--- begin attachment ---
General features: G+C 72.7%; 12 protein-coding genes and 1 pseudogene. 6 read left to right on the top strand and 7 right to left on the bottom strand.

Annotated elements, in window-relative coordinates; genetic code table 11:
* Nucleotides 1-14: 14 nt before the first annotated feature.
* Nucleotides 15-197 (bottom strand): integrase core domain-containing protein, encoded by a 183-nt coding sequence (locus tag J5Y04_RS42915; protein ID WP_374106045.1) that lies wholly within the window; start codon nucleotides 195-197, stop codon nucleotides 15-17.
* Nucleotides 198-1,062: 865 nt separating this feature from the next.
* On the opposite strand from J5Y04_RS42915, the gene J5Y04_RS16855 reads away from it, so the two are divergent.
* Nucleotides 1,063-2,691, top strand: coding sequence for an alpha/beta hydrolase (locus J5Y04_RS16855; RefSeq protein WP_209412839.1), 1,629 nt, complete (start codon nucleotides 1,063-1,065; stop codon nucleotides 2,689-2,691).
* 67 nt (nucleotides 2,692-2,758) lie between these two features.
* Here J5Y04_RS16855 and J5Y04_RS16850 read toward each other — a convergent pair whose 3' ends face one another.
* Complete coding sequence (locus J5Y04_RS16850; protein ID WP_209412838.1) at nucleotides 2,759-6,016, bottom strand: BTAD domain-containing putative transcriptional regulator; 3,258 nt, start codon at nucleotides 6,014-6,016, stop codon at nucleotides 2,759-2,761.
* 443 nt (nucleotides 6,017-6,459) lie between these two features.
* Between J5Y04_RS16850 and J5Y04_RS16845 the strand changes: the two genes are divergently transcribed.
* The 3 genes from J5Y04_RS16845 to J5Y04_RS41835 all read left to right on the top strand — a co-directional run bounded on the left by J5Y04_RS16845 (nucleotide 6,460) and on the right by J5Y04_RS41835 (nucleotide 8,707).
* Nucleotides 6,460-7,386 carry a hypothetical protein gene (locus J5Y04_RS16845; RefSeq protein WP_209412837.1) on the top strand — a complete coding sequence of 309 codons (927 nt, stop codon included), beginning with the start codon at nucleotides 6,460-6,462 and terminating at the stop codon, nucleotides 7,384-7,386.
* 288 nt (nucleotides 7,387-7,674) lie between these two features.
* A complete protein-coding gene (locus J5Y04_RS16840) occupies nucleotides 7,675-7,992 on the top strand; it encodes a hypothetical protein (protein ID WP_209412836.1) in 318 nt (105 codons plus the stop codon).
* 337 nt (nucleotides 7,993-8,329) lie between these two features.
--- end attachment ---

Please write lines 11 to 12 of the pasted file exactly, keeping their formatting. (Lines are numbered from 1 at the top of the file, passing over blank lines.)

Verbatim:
* 443 nt (nucleotides 6,017-6,459) lie between these two features.
* Between J5Y04_RS16850 and J5Y04_RS16845 the strand changes: the two genes are divergently transcribed.